Harvestr is an app for growing food.

It was created for design 361, user experience design.

the brief:

Research, design, develop, and test a mobile application prototype.

An app to teach people how to grow their own food whether it be in a large yard or in an apartment. The app allows users to input their information about experience level, type of space, and desired crop.

the team:

I collaborated with Han Shaffer to complete this project. The only things we split work on was the visual design - they made the style guide and I did layout of the app and motion elements. We worked cooperatively on research, conceptual development, user testing, journey maps, and this case study.

we discussed initial concepts and plans in class and came up with a very rough map of what our "loop" of functionality within the app would be.

We decided we wanted the app to function in two ways. the first and more common path would involve the user entering information about their garden, and having plants suggested to them by category. The other path would be the inverse: the user searches for a plant and the app tells the user what conditions they will need to grow the plant. Our audience would be people who are app-savvy and anywhere from full beginners to experts at gardening.

with this idea in mind, we began by doing some competitor research.

GrowIt is a social media based app for gardeners, allowing people to share what they are growing and possibly exchange plants with other users.

Agrisaurus is a web based app primarily for laying out a garden based on the amount of space each plant will take up. It has a very extensive database of information, which is something we wanted to have in our app.

My Greenspace is the closest to the intention we were following for our app. The app has tutorials and lets users input information about their location, climate, and budget to maximize their ability to grow food. The app also integrates e-commerce, which we wanted to stay away from.

there were elements of each competitor that we wanted to emulate, and elements that could be improved upon.

the next step was conducting interviews with users to determine what kind of functionality our audience would want.

We interviewed Rose Delorie and Marlo Mudd and took notes.

Our insights included:

  • Reminders are easily tuned out unless they’re prompting the user to do something out of the ordinary
  • Having a community within the app was intriguing
  • People don’t necessarily grow their own food to be economical. Gardening is an investment.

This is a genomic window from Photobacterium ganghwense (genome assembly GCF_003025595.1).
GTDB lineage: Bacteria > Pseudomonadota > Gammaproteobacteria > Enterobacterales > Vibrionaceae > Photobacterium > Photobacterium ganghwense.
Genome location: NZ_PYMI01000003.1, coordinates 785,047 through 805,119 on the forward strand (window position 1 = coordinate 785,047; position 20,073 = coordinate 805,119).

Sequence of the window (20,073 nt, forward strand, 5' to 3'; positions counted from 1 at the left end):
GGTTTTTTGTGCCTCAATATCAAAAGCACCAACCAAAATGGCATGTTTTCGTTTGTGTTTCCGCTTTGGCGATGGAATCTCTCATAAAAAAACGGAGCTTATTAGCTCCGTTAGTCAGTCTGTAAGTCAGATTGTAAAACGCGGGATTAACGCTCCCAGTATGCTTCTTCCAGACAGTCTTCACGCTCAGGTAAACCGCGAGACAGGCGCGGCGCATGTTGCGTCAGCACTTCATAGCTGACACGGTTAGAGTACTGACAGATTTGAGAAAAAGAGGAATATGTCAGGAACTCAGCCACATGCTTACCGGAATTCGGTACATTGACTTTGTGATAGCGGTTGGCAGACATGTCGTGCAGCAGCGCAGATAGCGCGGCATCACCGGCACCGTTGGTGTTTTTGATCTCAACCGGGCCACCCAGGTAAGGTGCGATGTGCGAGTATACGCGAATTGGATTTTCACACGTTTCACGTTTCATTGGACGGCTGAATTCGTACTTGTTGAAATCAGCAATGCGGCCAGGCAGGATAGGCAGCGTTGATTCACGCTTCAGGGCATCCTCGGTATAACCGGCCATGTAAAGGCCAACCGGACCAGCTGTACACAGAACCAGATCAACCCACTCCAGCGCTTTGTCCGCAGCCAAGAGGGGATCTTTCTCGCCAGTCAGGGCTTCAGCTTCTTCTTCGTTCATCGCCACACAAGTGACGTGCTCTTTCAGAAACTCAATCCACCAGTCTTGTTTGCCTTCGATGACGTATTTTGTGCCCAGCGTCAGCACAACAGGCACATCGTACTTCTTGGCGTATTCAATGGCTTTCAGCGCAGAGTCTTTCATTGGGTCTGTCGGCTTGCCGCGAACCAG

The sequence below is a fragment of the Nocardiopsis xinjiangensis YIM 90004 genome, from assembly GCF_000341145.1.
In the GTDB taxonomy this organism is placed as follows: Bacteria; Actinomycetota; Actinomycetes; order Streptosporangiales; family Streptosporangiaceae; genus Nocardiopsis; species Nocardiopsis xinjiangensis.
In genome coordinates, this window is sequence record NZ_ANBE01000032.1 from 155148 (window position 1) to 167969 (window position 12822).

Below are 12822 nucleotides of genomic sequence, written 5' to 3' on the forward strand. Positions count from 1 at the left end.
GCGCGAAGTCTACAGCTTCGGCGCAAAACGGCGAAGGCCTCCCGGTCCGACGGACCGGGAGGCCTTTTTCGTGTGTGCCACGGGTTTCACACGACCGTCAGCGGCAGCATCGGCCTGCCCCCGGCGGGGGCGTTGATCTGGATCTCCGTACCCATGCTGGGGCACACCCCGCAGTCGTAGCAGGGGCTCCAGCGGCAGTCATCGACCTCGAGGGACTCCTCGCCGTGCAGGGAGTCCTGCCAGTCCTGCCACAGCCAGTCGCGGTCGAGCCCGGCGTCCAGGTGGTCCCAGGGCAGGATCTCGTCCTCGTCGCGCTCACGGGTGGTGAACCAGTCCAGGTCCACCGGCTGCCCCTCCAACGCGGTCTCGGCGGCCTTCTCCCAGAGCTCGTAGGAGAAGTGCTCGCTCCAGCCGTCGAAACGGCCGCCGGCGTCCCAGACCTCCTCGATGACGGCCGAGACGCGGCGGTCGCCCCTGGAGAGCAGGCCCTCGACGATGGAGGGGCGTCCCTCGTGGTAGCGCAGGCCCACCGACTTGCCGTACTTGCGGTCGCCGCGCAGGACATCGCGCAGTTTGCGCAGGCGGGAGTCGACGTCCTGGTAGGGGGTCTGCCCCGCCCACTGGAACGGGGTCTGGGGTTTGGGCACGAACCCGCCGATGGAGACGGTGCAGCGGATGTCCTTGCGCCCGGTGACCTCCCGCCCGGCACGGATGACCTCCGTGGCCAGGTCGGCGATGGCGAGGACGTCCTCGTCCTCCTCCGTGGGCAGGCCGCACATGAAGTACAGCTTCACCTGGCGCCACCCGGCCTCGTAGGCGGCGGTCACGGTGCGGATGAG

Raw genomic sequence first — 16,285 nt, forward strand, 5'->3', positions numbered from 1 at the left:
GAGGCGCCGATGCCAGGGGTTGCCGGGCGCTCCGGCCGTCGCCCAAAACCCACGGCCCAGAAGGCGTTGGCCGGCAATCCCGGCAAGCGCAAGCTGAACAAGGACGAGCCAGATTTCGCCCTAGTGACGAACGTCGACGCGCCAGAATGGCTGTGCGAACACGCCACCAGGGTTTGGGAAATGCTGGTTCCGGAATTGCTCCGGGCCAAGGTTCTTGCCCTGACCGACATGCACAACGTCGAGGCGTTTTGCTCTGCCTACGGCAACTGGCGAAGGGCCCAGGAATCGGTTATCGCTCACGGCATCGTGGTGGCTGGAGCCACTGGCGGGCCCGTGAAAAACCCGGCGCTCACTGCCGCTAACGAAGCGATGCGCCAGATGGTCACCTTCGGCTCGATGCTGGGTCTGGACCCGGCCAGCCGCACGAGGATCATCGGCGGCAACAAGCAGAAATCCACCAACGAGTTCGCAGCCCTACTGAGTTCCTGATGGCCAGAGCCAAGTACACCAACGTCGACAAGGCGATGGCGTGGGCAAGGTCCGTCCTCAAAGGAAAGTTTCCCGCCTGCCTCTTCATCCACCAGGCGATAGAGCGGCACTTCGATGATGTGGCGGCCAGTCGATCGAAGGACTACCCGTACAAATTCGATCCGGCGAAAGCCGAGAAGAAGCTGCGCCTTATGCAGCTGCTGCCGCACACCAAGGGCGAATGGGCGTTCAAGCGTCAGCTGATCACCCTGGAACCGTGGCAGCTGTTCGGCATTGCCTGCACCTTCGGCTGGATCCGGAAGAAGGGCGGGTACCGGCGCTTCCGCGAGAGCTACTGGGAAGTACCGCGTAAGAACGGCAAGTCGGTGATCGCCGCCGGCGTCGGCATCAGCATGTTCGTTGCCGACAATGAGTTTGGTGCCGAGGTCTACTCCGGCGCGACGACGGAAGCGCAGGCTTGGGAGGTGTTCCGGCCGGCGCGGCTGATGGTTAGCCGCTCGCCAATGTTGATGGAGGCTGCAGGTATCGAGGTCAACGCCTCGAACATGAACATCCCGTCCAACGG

• Jargon makes it difficult to learn how to garden
  • Forgetting about a plant is the easiest way to kill it.
  • Reminders should be experiential so as not to get dull/annoying

with this in mind, we moved into creating personas and user scenarios to imagine how our app might be used.

yes, that's a photo of judd apatow.

this gave us a rough concept for key features of our app, so we began sketching two journey maps.

the first was simply the process someone would go through for planting food, without assistance from an app.

from this, we identified areas that our app could improve the process and pathways that could be avoided with the help of our app.

then we developed a journey map of how our app would be used.

we then developed use scenario worksheets to base our prototype off of for user testing purposes:

now, we could start on our paper prototype. so we began drawing...

and drawing...

and drawing...

by the time we finished the two user scenarios we had come up with, we already had over forty screens. it was at this point that we decided to remove the community aspect of the app for simplicity's sake. (and for our own sanity)

This modified our journey map slightly and simplified our process. Overall, it was the right decision.

we then did user testing on 5 subjects with our paper prototype of the app.

We got great feedback from our users and by the fifth test, most of the issues people were running into were inherent problems with paper prototypes: no response to selecting options, no motion, etc. The next step was visual design and a high-resolution prototype.

we had previously come up with rough concepts for our visuals, but refined them at this point in the process.

we wanted something functional yet inviting, so the hand drawn aesthetic with paint textures matched with the industrial type stood out the most to us.

using this style, we laid out the ~40 different pages necessary for the high resolution prototype.

Using Invision, we implemented a functional high resolution prototype accessible online. You can access it here!

in reflection:

There are many things we could have done differently with this project. However, overall I think we made the correct decisions for simplification of functionality and usability. The app is something that, if built out, could be a very enjoyable and functional experience for the budding gardener.